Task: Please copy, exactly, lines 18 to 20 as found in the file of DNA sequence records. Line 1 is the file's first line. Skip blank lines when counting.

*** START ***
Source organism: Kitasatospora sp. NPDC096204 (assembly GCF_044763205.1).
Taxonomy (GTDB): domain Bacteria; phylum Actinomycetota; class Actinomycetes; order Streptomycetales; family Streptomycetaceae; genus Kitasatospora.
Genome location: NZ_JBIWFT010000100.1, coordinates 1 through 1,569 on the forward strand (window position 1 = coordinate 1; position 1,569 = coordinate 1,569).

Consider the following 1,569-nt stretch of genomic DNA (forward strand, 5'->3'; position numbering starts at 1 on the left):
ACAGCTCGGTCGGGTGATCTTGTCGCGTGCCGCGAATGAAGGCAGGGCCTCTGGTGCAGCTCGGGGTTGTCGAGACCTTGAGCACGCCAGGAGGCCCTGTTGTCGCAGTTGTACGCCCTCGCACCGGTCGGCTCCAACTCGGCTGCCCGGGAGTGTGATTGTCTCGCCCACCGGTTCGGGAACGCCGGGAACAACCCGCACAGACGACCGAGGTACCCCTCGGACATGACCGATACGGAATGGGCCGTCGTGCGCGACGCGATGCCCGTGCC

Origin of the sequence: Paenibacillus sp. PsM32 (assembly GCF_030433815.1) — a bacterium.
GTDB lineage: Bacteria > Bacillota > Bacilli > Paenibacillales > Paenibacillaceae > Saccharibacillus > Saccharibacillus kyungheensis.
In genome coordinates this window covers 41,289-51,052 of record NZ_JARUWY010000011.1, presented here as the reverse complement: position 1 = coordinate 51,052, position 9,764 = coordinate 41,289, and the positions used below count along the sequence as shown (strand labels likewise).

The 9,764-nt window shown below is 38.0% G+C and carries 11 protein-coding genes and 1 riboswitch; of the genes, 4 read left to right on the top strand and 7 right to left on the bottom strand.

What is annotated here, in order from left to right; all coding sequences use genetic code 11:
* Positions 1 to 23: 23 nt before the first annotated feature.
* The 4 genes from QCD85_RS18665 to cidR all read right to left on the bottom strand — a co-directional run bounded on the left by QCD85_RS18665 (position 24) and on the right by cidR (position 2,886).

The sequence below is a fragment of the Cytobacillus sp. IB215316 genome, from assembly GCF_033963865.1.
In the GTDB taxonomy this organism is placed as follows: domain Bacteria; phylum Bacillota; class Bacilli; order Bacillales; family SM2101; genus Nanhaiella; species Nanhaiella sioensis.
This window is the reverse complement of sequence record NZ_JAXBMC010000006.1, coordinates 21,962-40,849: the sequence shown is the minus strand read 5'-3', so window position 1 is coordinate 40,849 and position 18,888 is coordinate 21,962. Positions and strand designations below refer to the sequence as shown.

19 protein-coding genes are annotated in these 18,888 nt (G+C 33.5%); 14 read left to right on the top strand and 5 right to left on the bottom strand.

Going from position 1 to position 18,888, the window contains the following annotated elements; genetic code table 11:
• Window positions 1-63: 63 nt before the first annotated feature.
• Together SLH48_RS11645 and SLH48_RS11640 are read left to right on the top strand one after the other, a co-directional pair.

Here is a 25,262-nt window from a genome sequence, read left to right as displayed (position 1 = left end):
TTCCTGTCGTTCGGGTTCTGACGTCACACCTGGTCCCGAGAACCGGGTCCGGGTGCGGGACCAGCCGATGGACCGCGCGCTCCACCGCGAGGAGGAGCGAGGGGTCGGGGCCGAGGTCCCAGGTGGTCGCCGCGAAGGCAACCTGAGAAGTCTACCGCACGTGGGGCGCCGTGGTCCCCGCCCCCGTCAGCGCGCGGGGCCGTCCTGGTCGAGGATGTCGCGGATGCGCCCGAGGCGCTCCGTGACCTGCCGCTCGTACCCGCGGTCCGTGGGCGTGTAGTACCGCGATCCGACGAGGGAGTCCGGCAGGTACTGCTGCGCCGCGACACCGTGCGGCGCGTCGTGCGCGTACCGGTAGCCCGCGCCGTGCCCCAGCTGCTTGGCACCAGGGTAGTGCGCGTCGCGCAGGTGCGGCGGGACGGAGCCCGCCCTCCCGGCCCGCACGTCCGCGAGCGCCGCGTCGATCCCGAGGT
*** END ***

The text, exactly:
• Window positions 1-63: 63 nt before the first annotated feature.
• Together SLH48_RS11645 and SLH48_RS11640 are read left to right on the top strand one after the other, a co-directional pair.

Here is a 25,262-nt window from a genome sequence, read left to right as displayed (position 1 = left end):